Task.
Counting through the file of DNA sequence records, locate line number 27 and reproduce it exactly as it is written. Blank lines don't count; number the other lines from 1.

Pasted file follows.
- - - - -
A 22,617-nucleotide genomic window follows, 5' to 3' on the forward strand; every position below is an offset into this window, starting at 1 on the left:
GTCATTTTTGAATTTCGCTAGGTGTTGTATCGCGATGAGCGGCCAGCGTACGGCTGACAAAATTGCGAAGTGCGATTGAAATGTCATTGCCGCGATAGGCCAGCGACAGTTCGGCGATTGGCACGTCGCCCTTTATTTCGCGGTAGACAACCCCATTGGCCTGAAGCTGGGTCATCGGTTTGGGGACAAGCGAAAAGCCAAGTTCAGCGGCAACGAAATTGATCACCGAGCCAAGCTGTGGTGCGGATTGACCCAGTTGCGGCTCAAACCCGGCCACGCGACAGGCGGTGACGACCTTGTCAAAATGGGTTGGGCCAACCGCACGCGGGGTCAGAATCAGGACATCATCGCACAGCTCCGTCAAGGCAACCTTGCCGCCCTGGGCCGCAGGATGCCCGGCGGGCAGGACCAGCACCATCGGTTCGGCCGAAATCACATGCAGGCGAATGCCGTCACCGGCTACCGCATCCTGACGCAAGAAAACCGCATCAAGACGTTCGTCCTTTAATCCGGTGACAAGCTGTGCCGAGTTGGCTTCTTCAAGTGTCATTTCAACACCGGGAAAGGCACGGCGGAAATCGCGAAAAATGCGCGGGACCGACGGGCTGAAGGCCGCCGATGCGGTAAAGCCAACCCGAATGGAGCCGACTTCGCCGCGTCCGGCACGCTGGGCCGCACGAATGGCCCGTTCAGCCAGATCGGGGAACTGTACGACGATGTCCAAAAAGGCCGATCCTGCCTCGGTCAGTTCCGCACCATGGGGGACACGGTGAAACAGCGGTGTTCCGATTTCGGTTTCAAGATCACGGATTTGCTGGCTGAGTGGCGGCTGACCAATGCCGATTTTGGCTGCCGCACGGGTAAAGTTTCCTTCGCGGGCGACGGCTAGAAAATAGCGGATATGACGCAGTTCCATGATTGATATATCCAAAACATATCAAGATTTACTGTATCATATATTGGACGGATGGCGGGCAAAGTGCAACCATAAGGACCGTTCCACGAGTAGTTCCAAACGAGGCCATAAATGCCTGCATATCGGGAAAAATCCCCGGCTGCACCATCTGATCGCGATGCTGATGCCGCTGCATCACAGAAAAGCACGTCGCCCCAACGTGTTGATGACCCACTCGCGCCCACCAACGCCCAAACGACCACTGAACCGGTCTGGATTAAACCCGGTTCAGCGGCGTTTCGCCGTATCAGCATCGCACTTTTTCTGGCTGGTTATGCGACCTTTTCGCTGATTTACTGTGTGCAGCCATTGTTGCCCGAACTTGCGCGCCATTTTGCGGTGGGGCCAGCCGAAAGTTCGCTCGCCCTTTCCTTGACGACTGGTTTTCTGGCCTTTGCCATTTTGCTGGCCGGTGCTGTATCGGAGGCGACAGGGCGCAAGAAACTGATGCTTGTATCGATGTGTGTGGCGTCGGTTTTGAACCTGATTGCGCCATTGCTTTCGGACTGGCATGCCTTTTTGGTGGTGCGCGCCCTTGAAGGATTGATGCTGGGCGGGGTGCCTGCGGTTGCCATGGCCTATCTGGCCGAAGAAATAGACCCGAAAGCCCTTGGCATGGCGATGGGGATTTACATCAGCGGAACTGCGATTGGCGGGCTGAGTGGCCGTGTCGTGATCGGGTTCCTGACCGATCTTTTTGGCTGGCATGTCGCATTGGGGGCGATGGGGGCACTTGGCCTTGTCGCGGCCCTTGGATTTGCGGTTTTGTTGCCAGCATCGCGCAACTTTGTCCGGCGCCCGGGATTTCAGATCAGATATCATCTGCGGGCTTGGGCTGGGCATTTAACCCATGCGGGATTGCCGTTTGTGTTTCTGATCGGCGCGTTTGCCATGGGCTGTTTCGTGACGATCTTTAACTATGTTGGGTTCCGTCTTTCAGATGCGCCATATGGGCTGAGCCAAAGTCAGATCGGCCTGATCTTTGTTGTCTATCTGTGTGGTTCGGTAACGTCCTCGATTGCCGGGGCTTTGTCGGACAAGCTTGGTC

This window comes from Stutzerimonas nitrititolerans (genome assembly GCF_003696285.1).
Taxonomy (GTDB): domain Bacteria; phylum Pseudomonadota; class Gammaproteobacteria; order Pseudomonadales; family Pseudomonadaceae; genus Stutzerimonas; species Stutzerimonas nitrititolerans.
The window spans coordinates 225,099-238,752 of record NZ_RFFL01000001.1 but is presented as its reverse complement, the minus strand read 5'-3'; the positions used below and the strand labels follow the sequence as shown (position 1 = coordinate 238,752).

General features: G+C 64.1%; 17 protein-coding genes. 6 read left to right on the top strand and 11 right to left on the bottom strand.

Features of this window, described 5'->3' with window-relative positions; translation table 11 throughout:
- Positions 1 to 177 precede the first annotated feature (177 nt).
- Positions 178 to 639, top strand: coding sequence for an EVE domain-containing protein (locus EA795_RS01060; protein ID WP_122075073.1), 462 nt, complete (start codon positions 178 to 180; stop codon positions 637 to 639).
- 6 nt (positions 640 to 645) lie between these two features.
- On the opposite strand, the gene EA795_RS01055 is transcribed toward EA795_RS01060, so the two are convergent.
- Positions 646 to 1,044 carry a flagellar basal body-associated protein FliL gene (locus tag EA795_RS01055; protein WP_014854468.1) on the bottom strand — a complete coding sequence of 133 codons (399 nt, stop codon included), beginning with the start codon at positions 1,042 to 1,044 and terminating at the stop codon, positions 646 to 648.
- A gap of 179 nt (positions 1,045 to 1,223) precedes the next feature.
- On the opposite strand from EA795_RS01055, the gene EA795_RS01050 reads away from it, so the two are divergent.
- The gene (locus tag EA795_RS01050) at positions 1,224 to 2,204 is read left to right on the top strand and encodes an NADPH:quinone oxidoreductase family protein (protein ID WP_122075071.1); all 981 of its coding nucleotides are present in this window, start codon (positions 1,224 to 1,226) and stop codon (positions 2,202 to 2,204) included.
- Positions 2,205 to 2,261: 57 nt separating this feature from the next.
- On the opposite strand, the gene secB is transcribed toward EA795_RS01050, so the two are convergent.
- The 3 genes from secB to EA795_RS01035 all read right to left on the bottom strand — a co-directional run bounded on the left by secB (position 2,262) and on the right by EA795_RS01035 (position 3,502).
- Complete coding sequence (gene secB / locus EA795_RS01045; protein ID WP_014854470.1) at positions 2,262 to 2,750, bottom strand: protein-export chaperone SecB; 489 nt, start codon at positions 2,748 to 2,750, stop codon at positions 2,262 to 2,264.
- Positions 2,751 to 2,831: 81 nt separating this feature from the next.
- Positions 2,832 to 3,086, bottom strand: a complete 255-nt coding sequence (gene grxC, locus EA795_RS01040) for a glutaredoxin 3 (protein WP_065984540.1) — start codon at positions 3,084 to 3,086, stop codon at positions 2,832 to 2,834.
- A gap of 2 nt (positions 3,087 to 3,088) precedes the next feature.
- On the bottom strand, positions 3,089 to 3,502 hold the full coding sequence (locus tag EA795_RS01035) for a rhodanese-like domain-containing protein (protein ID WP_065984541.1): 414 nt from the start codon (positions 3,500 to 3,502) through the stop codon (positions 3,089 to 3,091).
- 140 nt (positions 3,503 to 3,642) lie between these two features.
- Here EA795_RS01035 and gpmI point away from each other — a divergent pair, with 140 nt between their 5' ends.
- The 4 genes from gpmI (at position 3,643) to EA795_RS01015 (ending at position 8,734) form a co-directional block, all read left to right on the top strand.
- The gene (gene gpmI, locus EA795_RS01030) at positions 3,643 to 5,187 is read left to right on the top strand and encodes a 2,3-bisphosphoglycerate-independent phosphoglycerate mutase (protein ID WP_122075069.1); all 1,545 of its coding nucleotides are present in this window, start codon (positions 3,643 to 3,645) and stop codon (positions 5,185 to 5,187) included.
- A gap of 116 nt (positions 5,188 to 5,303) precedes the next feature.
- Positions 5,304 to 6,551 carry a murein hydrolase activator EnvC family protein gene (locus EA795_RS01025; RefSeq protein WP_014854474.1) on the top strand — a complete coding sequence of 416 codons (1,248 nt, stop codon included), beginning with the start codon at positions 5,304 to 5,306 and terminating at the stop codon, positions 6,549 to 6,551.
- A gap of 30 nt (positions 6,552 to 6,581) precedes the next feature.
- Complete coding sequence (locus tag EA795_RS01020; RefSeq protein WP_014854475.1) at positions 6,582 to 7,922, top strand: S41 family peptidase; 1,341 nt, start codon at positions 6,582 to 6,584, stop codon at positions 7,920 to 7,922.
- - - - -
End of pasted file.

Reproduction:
- The gene (gene gpmI, locus EA795_RS01030) at positions 3,643 to 5,187 is read left to right on the top strand and encodes a 2,3-bisphosphoglycerate-independent phosphoglycerate mutase (protein ID WP_122075069.1); all 1,545 of its coding nucleotides are present in this window, start codon (positions 3,643 to 3,645) and stop codon (positions 5,185 to 5,187) included.